In the wake of the financial success of Porky’s, a slew of teen-targeted movies which allowed for the showcase of bared female breasts made their way to the marketplace. One such flick comes in the form of 1985’s Loose Screws, a half-million-dollar-budgeted follow-up to 1983’s Screwballs which reunites many of the terrible actors and the director of that insipid, inane Porky’s rip-off.
Distributed Stateside by Roger Corman’s company, the movie’s “story” centers on four Beaver High screw-ups (Bryan Genesse, Lance Van Der Kolk, Jason Warren, Alan Deveau) who after repeatedly being held back during their senior years are for some reason sent to “Cockswell Academy,” a postgraduate school where they swoon over French teacher Mona Lott (Cynthia Belliveau) and have run-ins with their new thick-browed, sexually frustrated douchebag principal (Ken Taylor).
Any further synopsis or analysis of either plot or nuance is basically pointless. If you’re going to rent or purchase a 1980s teen sex comedy called Loose Screws which features partially hand-drawn cover art, you’re wanting and/or expecting some combination of the following: bad new wave music, even worse hair, chicks in spandex workout attire and jelly bracelets, walkmans, “cross-dressing” comedy in which a guy interloper gains admittance to girls’ rooms, a spirited pop song which works in the title of the movie, a pointless beach dance sequence under extremely cloudy skies, a wet T-shirt contest and a nincompoop adult foil. Loose Screws delivers all those moments, as well as a scene with guys “playing doctor” with unsuspecting ladies, and ending with a skeleton falling out of a closet, causing one girl to run screaming. And oh yeah, there’s also a moment where the guys run down a hall, round the corner and slide to a stop in exaggerated fashion. Ha! Seriously, though, this is all terrible — the acting, writing and execution. That it’s terrible in familiar ways makes it “nostalgic” and therefore appealing to some. Not in my book, however.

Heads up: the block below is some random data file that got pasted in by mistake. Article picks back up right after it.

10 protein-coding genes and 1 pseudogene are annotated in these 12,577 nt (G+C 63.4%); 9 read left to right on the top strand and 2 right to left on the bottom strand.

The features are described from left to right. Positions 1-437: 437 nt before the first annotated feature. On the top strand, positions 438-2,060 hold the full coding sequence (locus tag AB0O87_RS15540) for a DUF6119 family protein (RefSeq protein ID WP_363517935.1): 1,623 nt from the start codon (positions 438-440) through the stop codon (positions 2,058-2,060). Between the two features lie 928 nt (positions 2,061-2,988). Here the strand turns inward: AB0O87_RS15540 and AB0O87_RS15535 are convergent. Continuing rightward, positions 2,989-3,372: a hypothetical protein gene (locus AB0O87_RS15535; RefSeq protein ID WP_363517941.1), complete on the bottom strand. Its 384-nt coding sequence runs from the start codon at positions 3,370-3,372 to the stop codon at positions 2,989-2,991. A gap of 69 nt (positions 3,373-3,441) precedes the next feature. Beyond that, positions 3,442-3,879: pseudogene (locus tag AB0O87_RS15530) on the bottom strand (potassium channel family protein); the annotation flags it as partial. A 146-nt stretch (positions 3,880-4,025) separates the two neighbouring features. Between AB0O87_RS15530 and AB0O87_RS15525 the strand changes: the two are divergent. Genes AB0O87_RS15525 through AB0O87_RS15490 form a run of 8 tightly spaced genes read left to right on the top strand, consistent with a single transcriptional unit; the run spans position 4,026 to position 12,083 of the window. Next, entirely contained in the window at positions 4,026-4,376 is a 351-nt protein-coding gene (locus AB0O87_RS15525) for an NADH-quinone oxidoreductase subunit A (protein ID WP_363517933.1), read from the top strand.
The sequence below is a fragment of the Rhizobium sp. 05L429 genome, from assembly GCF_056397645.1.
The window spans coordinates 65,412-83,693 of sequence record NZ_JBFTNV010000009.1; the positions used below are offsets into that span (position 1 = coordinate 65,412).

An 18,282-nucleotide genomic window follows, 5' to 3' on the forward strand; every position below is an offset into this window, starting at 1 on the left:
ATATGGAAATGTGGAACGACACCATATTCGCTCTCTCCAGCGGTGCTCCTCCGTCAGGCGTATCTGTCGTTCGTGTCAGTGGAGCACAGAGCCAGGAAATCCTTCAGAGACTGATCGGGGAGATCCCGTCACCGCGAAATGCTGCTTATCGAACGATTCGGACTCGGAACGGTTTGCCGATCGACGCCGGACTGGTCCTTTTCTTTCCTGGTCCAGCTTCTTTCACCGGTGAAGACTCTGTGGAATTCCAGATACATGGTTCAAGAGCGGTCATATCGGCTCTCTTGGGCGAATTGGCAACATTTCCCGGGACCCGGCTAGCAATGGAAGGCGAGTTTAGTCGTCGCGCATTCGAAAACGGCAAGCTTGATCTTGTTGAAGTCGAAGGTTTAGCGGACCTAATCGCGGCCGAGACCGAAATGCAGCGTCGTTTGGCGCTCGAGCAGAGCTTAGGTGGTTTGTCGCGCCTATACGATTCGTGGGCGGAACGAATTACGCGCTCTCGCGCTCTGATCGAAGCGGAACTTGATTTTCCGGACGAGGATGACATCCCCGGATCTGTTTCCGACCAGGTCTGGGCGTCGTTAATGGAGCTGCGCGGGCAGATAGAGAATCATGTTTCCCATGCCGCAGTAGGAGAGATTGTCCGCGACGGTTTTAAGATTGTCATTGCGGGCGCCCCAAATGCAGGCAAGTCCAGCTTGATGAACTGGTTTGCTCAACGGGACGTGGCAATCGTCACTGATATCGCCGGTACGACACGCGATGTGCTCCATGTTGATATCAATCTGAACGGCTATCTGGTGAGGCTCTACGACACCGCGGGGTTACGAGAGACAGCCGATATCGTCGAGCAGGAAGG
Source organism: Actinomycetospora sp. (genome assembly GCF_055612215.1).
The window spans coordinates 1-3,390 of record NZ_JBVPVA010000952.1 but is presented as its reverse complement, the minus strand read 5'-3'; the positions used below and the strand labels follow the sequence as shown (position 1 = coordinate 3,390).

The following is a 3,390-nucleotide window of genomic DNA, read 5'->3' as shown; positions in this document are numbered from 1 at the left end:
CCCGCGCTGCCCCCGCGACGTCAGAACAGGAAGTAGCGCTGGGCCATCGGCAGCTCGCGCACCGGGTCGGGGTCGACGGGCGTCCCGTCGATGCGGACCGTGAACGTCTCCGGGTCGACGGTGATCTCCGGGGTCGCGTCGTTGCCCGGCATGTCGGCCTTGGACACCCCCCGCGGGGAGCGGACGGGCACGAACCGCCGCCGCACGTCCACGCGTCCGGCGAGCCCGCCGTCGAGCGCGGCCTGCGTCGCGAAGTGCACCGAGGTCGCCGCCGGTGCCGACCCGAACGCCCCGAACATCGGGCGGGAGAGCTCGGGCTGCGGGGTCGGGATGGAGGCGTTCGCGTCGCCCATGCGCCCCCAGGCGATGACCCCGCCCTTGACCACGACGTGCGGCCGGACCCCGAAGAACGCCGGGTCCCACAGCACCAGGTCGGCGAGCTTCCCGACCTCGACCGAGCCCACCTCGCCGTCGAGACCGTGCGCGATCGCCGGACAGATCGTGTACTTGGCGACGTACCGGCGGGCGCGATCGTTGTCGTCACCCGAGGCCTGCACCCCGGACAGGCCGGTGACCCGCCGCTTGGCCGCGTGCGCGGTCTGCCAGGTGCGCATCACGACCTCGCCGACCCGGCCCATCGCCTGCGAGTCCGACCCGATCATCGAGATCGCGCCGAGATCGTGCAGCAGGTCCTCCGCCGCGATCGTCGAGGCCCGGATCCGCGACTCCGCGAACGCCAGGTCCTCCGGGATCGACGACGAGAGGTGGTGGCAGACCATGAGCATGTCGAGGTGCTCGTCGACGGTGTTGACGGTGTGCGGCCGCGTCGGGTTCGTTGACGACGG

Housed in a regular plastic Amaray case, Loose Screws comes to DVD presented in 1.78:1 anamorphic widescreen, with an English language Dolby digital 2.0 stereo audio track. Bonus features include an active-screen main menu, an often unintentionally amusing audio commentary track with Polish-born director Rafal Zielinski, and a pair of interview featurettes — a 10-minute chat with producer Maurice Smith, who comes across as less skeevy than some of his other credits (Flesh Gordon) might suggest, and a five-minute talk with production manager Ken Gord. While Smith owns up to the material’s, um, straight-up commercial nature, the latter is most engaging, as he cracks up when an offscreen interviewer asks, “So, did you guys ever feel like, ‘Wow, we really have something here!'” While the regular “director’s cut” of the feature tracks at about 76 minutes, there’s also an 88-minute cut of the movie, “presented in
authentic VHS-vision” (read: a crappy dubbed VHS version, in 1.33:1 aspect ratio), for what it’s worth. To purchase the DVD via Amazon, click here. D- (Movie) C+ (Disc)